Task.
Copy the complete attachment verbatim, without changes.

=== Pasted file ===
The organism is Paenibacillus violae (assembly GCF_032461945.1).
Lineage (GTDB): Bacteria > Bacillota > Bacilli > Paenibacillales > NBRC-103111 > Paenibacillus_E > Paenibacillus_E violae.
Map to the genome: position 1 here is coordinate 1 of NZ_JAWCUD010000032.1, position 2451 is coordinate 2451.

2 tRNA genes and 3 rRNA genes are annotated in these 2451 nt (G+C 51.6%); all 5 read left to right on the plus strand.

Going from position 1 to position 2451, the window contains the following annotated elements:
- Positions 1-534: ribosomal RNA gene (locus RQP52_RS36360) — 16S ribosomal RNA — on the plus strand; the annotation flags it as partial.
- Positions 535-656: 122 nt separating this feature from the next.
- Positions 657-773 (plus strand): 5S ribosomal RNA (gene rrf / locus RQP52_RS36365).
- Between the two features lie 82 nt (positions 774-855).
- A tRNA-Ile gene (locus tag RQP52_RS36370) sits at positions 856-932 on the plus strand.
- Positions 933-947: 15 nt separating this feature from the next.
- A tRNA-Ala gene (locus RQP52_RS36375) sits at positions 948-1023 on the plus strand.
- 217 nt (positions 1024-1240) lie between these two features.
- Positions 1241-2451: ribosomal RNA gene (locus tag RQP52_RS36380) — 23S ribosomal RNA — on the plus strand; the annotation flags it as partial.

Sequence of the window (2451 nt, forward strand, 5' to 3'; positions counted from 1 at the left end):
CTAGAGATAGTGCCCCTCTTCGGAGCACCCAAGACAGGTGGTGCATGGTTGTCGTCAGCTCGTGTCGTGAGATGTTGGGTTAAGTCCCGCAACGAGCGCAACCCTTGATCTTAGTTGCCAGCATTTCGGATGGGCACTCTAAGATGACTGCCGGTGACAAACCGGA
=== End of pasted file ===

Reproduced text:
The organism is Paenibacillus violae (assembly GCF_032461945.1).
Lineage (GTDB): Bacteria > Bacillota > Bacilli > Paenibacillales > NBRC-103111 > Paenibacillus_E > Paenibacillus_E violae.
Map to the genome: position 1 here is coordinate 1 of NZ_JAWCUD010000032.1, position 2451 is coordinate 2451.

2 tRNA genes and 3 rRNA genes are annotated in these 2451 nt (G+C 51.6%); all 5 read left to right on the plus strand.

Going from position 1 to position 2451, the window contains the following annotated elements:
- Positions 1-534: ribosomal RNA gene (locus RQP52_RS36360) — 16S ribosomal RNA — on the plus strand; the annotation flags it as partial.
- Positions 535-656: 122 nt separating this feature from the next.
- Positions 657-773 (plus strand): 5S ribosomal RNA (gene rrf / locus RQP52_RS36365).
- Between the two features lie 82 nt (positions 774-855).
- A tRNA-Ile gene (locus tag RQP52_RS36370) sits at positions 856-932 on the plus strand.
- Positions 933-947: 15 nt separating this feature from the next.
- A tRNA-Ala gene (locus RQP52_RS36375) sits at positions 948-1023 on the plus strand.
- 217 nt (positions 1024-1240) lie between these two features.
- Positions 1241-2451: ribosomal RNA gene (locus tag RQP52_RS36380) — 23S ribosomal RNA — on the plus strand; the annotation flags it as partial.

Sequence of the window (2451 nt, forward strand, 5' to 3'; positions counted from 1 at the left end):
CTAGAGATAGTGCCCCTCTTCGGAGCACCCAAGACAGGTGGTGCATGGTTGTCGTCAGCTCGTGTCGTGAGATGTTGGGTTAAGTCCCGCAACGAGCGCAACCCTTGATCTTAGTTGCCAGCATTTCGGATGGGCACTCTAAGATGACTGCCGGTGACAAACCGGA